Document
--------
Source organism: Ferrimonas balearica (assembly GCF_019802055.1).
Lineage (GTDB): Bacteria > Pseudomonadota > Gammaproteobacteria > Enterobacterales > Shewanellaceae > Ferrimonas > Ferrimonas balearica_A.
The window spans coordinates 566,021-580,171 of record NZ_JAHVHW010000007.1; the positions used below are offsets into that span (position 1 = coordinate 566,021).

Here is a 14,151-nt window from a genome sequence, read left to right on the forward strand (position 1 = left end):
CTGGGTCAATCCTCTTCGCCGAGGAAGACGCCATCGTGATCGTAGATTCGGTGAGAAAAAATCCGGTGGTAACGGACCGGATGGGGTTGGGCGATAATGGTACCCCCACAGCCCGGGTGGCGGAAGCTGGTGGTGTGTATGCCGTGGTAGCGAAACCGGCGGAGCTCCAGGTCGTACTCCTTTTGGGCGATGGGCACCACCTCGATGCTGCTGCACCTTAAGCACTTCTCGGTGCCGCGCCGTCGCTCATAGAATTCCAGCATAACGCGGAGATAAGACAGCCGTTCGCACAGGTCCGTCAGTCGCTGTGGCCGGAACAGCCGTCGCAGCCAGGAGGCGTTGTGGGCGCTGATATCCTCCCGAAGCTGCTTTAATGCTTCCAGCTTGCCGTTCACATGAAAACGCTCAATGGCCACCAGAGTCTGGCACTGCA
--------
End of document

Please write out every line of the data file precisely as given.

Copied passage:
Source organism: Ferrimonas balearica (assembly GCF_019802055.1).
Lineage (GTDB): Bacteria > Pseudomonadota > Gammaproteobacteria > Enterobacterales > Shewanellaceae > Ferrimonas > Ferrimonas balearica_A.
The window spans coordinates 566,021-580,171 of record NZ_JAHVHW010000007.1; the positions used below are offsets into that span (position 1 = coordinate 566,021).

Here is a 14,151-nt window from a genome sequence, read left to right on the forward strand (position 1 = left end):
CTGGGTCAATCCTCTTCGCCGAGGAAGACGCCATCGTGATCGTAGATTCGGTGAGAAAAAATCCGGTGGTAACGGACCGGATGGGGTTGGGCGATAATGGTACCCCCACAGCCCGGGTGGCGGAAGCTGGTGGTGTGTATGCCGTGGTAGCGAAACCGGCGGAGCTCCAGGTCGTACTCCTTTTGGGCGATGGGCACCACCTCGATGCTGCTGCACCTTAAGCACTTCTCGGTGCCGCGCCGTCGCTCATAGAATTCCAGCATAACGCGGAGATAAGACAGCCGTTCGCACAGGTCCGTCAGTCGCTGTGGCCGGAACAGCCGTCGCAGCCAGGAGGCGTTGTGGGCGCTGATATCCTCCCGAAGCTGCTTTAATGCTTCCAGCTTGCCGTTCACATGAAAACGCTCAATGGCCACCAGAGTCTGGCACTGCA